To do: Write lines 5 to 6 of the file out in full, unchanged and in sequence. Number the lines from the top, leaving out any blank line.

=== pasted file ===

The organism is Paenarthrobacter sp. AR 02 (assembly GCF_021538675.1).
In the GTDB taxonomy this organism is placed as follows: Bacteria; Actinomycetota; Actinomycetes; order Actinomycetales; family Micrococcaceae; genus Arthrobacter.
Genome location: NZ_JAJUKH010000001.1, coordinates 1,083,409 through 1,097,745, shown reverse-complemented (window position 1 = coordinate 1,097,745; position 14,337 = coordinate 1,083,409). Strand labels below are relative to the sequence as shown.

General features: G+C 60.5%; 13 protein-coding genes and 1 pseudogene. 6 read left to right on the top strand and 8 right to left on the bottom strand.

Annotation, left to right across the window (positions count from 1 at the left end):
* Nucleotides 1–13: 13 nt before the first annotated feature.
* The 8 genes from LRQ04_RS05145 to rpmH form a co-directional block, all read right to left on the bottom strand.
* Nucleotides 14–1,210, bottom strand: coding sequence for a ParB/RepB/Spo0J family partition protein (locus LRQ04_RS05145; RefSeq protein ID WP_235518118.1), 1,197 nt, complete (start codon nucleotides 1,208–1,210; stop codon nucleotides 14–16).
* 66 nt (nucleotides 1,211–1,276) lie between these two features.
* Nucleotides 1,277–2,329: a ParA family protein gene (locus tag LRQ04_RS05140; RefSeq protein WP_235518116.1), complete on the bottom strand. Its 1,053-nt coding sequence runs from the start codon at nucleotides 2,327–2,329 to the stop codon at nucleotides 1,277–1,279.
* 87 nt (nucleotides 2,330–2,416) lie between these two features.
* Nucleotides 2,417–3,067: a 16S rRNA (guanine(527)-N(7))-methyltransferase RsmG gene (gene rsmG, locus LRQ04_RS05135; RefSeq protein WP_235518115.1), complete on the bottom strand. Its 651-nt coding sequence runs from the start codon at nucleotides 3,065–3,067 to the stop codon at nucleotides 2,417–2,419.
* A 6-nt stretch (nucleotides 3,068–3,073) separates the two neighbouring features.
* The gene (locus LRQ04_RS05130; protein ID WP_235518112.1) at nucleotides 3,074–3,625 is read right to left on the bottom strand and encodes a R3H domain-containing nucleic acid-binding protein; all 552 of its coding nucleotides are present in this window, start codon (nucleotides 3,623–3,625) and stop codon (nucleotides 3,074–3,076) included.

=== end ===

Annotation, left to right across the window (positions count from 1 at the left end):
* Nucleotides 1–13: 13 nt before the first annotated feature.